Watching Australia’s Rocky Antonio (RockyBeads) assemble her compositions with little bits of clays and canes is soothing and deeply relaxing. She works on small objects (this ring dish is one of her larger items).
With judicious use of color and attention to placement, she keeps her small items from becoming too sweet or insignificant.
The muted purple background of this shallow dish holds all the bright colors together and the dimension adds interest. Watch her paint on polymer on Facebook or work with a needle tool on Instagram.
Kentucky’s Bobbi Fraser Davis finished this lovely entry for the Louisville Artisan Guild Annual Exhibit. She shows a grouping of tiger lilies in pinks and rose colors mosaicked on a 5.5″ square shallow polymer dish in rusts and tans.
It’s time for guild shows and fair exhibits. Go ahead, jump in with your work.
Florida’s Christine Kaczmarek dazzled us in the bowl swap with her sparkling 4 1/2″ round shallow swirl bowls. Those of us who don’t keep up with the latest nail treatments couldn’t figure out how she’d achieved such sheen and sparkle. See more on Christine’s Instagram.
Lumiere Lusters and Born Pretty powders are her favorites. Many other metallic oxide powders used in the nail trade are available online. These powders almost jump onto wet nail polish and they are equally attracted to polymer clay. Glass artists use them too.
The fine powders are tricky to work with. Sneezing, heavy breathing, and ceiling fans will make them take flight. But once you get the hang of it, they’re immense fun.
Christine gave us a demo of both the powders and how to construct this swirl pattern. I’m staying up late to edit it into a video for StudioMojo. If you want to know the rest of this shiny story, join us for the weekly update every Saturday morning.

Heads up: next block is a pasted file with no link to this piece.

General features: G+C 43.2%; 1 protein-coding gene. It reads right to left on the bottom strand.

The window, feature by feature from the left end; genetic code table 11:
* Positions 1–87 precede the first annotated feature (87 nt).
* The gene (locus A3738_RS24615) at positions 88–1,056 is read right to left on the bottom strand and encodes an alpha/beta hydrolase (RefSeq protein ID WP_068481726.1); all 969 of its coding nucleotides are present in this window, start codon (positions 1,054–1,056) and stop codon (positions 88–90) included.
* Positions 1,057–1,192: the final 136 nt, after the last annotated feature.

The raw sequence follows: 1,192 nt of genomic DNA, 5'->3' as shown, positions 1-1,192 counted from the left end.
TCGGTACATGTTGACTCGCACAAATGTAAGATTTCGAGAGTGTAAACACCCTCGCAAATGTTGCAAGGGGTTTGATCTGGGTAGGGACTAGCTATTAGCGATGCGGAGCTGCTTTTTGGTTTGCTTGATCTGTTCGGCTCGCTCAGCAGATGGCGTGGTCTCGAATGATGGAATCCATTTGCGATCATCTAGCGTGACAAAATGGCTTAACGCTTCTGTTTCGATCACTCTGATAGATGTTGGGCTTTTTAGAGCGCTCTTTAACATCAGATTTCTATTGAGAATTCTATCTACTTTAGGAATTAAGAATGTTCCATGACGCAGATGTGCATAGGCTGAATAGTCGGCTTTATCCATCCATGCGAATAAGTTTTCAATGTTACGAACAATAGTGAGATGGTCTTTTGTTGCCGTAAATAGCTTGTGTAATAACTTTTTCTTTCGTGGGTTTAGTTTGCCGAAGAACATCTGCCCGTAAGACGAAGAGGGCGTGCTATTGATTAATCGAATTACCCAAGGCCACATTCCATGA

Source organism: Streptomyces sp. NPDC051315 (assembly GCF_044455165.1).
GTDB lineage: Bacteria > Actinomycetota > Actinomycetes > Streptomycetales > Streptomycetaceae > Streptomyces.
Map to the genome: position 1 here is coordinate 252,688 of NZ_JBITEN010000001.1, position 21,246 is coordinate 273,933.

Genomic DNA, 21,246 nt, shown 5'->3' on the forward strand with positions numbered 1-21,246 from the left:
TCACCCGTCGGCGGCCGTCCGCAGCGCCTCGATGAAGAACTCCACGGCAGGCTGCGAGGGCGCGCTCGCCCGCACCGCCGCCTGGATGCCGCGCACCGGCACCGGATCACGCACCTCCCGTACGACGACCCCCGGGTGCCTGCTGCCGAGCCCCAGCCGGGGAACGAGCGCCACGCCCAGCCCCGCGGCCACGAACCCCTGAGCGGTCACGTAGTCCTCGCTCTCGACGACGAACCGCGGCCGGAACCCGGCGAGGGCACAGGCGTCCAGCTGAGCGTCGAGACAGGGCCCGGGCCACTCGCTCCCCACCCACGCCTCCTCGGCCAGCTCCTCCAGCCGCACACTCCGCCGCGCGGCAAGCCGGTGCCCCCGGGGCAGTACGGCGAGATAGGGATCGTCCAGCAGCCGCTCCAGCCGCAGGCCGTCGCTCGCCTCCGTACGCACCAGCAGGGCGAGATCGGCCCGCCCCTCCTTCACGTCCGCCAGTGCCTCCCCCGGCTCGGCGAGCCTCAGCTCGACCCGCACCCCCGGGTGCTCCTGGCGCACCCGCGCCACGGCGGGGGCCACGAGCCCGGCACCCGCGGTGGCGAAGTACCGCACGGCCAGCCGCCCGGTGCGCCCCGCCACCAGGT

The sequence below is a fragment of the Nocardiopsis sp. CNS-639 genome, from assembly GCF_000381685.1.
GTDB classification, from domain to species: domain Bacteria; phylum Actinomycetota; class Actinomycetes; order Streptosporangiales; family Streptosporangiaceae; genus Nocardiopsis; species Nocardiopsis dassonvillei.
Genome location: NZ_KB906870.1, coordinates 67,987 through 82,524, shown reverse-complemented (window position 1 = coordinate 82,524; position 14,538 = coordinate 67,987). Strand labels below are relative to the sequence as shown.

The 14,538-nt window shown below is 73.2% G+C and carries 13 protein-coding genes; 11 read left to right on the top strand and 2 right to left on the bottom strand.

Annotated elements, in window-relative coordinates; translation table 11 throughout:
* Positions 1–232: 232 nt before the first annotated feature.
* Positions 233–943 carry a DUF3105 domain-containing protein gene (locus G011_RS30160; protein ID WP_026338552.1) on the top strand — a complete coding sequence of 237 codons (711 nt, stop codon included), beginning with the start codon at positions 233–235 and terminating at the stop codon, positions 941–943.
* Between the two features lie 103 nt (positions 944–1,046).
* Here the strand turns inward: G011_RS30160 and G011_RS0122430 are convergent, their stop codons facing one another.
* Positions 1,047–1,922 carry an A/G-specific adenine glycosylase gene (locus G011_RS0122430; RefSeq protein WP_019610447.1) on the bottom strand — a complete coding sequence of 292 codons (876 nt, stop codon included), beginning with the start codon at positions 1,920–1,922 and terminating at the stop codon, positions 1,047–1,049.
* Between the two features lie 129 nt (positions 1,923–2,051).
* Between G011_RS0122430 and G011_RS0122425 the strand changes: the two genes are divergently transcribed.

And then if you still need something to keep you snuggly, join us over on StudioMojo. On Saturday morning we dish about what’s happening and dream up new designs while we warm up our clay and wake up our mojos. It’s fun! Come out and play.
I hesitate to feature my own work but when I run out of research time, it’s the best option. Here’s the 11″ diameter bowl I inlaid last week.
I was happy to get back to my easy stripes at the Virginia conference. Rather than fight against doing the “same old, same old” I welcomed the ease of the familiar. And I had Lindly Haunani nearby to give me color guidance.
I laid narrow strips of veneer into a shallow groove in the spalted maple bowl turned by my husband, Blair Davis. There’s something comforting in knowing that the bowl is made from the tree across the street. “Spalted” is a fancy word for rotted and the tree had to go. You can see a few in-process shots on my Instagram.
Now I can get to composing this week’s Saturday newsletter and gathering up the last tidbits that surfaced at the end of Shrine Mont. Just as we were packing up, people were sharing their “one-last-thing.” And there was a sudden spring crop of tutorials online this week. Join us over at StudioMojo for the scoop.
California’s Syndee Holt is happily going rogue with this modern pendant made of distressed circles captured by a loose black grid.
Syndee works in threes so you’ll find two more examples of this dot/grid combination on her Instagram.
She has worked for Polyform Products for years developing designs, mixing colors, and trying out products. A good gig, eh? She shares some of her own tutorials and experiments on her blog and there’s a cool extruded coiled bowl post there now if you’re looking for a playful way to start your week.